Figure 1 shows images of the instruments used and a sample of our data from UTR-2 that contains S-bursts. The following properties of the bursts were recorded: start time, end time, duration, flux, start frequency, end frequency, bandwidth, drift rate, full-width-half-max duration, and instantaneous bandwidth. S-bursts were found to have short durations of 0.5-0.9 s. For the first time, we show a linear relation between the instantaneous bandwidth and frequency of S-bursts over a wide frequency band, extending the previous result of Melnik et al. (2010). The flux calibration and high sensitivity of UTR-2 enabled measurements of their fluxes, which yielded 11±3 solar flux units (1 SFU ≡ 104 Jy). The source particle velocities of S-bursts were found to be ∼0.07 c.

Figure 1 – Panel (a): Dipole elements that make up UTR-2. UTR-2 consists of 2040 of these dipoles. In the N-S direction, 1440 elements are spread over 240 rows, while 600 elements are spread over the E-W direction giving the telescope a total area of ∼1.4 ×105 m2 (Konovalenko et al. 2016). Panel (b): The heart of the LOFAR core, known as the Superterp (Haarlem et al. 2013). Panel (c): Dynamic spectrum obtained from UTR-2 on 9 July 2013 containing examples of type III, type IIIb, and S-bursts. The highlighted region is shown in greater detail below, indicating the short duration of the bursts (<1 s).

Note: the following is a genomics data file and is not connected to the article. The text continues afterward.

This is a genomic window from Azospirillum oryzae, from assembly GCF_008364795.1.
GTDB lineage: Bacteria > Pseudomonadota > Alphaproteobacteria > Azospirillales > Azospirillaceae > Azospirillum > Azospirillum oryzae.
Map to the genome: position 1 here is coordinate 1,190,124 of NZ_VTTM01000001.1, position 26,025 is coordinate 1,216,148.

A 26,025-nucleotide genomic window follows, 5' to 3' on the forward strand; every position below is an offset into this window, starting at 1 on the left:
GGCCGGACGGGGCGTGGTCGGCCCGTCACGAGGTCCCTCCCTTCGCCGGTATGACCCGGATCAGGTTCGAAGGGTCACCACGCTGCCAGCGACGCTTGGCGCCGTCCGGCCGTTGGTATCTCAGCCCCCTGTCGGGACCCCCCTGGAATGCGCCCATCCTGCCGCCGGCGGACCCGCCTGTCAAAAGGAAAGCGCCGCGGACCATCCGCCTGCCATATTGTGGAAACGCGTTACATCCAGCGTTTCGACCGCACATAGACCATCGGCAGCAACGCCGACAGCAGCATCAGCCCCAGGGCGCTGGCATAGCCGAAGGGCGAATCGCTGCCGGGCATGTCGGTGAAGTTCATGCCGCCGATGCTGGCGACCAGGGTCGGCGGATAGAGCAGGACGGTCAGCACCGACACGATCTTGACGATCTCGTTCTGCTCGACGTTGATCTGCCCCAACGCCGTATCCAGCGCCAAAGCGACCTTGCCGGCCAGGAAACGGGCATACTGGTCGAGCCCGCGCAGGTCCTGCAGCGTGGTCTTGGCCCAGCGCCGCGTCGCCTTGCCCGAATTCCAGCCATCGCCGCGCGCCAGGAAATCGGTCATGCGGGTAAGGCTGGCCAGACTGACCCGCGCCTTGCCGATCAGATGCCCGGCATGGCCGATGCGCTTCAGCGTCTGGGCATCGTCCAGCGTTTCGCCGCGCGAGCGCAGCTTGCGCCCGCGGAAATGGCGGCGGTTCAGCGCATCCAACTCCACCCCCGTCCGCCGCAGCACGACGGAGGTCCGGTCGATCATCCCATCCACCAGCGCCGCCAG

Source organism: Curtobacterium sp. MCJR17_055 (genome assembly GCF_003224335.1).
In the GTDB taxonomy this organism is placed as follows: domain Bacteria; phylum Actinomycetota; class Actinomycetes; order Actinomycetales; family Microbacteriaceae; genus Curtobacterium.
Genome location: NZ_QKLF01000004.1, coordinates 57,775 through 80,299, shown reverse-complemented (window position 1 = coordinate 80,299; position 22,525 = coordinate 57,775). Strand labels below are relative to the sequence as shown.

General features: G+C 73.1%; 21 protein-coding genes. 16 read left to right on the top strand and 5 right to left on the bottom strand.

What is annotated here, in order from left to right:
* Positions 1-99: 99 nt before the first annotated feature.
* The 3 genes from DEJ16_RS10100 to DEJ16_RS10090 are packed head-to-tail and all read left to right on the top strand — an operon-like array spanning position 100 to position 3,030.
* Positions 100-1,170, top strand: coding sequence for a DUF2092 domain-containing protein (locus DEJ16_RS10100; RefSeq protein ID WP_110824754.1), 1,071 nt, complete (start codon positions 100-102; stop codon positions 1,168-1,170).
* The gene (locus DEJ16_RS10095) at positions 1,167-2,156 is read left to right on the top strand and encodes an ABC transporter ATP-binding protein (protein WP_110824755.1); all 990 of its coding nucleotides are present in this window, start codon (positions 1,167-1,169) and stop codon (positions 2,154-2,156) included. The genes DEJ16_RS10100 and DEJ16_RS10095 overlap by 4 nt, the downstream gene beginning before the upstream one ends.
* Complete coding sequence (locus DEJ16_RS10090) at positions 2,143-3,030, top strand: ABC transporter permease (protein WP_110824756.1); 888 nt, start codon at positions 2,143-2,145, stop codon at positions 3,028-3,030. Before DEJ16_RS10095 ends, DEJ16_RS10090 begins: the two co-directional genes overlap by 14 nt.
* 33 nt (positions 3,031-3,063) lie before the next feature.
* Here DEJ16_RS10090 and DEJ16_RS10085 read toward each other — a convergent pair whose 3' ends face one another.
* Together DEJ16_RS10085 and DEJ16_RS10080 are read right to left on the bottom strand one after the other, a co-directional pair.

It was found that the model of Zaitsev & Zlotnik (1986) is unable to account for the characteristics of S-bursts that are commonly observed at decametre wavelengths. The bursts modelled by Zaitsev & Zlotnik (1986) represent very narrow-band bursts (<1 MHz) that have central frequencies of ∼254 MHz and total bandwidths that are approximately equal to their instantaneous bandwidths. The model assumes a static source that attributes the frequency drift rate to the electromagnetic wave group delay. However, the S-bursts presented in this work display long lasting saber-shaped features which may extend in frequency by up to 12 MHz (Melnik et al. 2010). Additionally, their total bandwidths are much greater than their instantaneous bandwidths, indicating a dynamic source.

Our observations support for the core assumptions contained within the model of Melnik et al. (2010). For example, the long-lasting sabre shaped structure of S-bursts and their appearance against the background of other types of radio activity (indicating a turbulent atmosphere) were consistent throughout the data. The linear relation between frequency and instantaneous bandwidth provided further support. Additionally, evidence was observed that S-bursts are produced by moving particles, as opposed to the stationary sources proposed by Zaitsev & Zlotnik (1986).